One strategy to achieve conciseness is to avoid describing something by defining it; note the explanation in the following sentence:
He was prone to making embarrassing mistakes in public.
Here, the person’s behavior can be described with a term that embodies the definition: “He was prone to committing faux pas.”
6. Deletion of Expletives
The expletives “there is” and “there are” are poor substitutes for a strong subject; note how the following sentence gets off to a weak start:
There are few, if any, finance and accounting departments that are not experiencing some form of extreme change.
Expletives need not be excised in every case, but minimize their use by deleting such phrases in favor of the definite noun or noun phrase that follows (and delete the associated that that appears later in the sentence): “Few, if any, finance and accounting departments are not experiencing some form of extreme change.”
7. Avoiding Tautology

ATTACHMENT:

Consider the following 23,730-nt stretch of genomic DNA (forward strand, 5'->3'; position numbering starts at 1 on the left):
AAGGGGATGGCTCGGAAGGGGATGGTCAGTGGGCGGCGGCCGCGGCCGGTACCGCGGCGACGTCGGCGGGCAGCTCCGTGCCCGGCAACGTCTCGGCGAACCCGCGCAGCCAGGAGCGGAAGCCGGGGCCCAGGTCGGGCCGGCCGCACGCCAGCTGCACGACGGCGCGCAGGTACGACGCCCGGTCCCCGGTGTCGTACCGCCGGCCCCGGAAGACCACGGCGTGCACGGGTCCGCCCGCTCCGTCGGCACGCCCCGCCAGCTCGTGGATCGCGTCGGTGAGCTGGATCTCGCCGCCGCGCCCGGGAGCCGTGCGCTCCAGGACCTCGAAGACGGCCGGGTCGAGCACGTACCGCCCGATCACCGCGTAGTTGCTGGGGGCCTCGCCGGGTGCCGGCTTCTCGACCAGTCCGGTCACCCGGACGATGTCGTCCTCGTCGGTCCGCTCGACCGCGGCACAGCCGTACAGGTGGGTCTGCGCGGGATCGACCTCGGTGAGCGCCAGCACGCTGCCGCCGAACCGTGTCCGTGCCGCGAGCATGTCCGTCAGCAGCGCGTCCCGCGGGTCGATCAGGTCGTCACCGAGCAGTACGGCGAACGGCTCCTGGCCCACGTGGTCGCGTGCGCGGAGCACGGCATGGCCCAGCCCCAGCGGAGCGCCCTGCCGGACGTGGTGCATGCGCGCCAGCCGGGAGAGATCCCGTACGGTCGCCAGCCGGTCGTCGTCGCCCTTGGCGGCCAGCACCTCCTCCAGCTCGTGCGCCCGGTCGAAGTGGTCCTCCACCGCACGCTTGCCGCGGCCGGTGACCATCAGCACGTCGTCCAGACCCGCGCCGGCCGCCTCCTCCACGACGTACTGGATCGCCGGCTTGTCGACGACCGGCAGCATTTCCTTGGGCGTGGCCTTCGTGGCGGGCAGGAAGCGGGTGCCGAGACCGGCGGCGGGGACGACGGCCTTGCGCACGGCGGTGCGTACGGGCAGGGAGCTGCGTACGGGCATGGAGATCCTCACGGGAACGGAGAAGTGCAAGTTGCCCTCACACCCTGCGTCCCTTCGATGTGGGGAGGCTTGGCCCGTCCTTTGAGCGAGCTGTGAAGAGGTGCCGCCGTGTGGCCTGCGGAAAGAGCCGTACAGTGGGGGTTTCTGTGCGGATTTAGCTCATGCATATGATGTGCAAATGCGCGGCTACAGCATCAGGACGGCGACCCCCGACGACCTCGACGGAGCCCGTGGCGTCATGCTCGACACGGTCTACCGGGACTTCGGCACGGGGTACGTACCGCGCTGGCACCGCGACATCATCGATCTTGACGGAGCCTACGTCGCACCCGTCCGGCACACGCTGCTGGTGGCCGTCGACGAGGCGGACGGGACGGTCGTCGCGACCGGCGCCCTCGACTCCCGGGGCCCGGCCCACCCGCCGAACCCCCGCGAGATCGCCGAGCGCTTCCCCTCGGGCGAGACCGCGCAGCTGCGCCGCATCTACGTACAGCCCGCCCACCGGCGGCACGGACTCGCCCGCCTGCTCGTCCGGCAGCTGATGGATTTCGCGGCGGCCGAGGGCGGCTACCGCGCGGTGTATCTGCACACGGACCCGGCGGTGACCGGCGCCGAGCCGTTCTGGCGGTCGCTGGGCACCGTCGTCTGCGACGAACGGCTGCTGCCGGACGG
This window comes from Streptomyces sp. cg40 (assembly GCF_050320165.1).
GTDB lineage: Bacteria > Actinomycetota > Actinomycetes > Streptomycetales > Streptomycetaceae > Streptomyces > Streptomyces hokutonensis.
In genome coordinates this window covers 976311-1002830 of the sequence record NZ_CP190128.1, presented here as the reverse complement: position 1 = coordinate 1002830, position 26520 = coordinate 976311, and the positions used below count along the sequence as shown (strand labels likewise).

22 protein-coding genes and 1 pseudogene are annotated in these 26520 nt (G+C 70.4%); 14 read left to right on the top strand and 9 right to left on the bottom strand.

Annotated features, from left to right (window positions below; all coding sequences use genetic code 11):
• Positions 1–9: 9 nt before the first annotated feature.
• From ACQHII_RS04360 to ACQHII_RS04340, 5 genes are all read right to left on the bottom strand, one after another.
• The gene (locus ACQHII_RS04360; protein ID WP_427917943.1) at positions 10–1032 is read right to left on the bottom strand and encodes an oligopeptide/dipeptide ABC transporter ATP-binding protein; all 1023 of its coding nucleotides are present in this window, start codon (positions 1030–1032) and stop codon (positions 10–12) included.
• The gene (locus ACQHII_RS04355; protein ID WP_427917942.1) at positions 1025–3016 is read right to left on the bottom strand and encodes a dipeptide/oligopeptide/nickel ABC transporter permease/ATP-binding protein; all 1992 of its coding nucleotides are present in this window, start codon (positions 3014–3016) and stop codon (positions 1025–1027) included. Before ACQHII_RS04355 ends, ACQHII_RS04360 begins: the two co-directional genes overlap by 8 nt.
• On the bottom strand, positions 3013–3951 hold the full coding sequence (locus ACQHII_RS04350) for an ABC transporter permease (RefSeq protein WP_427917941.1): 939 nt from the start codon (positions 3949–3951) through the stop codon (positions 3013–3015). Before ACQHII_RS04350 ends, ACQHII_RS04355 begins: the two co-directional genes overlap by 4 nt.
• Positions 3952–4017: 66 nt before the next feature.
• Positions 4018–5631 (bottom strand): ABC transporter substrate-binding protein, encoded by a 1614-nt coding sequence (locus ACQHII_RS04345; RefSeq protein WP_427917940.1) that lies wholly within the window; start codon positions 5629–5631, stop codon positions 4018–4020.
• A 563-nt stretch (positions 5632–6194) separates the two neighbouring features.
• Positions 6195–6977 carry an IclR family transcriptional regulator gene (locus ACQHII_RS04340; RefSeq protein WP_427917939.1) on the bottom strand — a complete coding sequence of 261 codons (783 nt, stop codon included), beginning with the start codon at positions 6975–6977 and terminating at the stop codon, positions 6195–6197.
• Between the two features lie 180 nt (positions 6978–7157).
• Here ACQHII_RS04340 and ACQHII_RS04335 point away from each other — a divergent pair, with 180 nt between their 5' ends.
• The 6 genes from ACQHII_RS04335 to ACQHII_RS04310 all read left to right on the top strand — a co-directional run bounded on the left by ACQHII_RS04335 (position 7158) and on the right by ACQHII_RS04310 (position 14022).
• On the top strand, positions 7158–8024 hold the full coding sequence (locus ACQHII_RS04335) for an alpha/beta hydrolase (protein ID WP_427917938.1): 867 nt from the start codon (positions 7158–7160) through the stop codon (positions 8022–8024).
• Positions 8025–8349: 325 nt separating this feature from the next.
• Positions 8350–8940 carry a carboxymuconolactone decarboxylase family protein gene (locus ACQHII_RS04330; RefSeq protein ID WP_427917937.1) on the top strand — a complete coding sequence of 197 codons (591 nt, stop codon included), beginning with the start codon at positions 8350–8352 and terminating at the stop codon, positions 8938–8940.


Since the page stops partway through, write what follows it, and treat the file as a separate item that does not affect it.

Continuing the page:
Tautology is redundancy or repetition, such as shown here:
Could you repeat that again?
To repeat is to do something again, so this sentence is equivalent to “Could you say that again again?” Indicate the action one way or another: “Could you say that again?” or, more concisely, “Could you repeat that?”
8. Using Brief Modifiers
When modifying a noun to provide more information about it, use a preceding adjective or phrasal adjective rather than an extended phrase following the noun. The following sentence demonstrates use of a verbose modifying phrase:
She offered an explanation that was brief and to the point.
This sentence can be tightened up by locating the description of the explanation before the noun: “She offered a brief, to-the-point explanation.”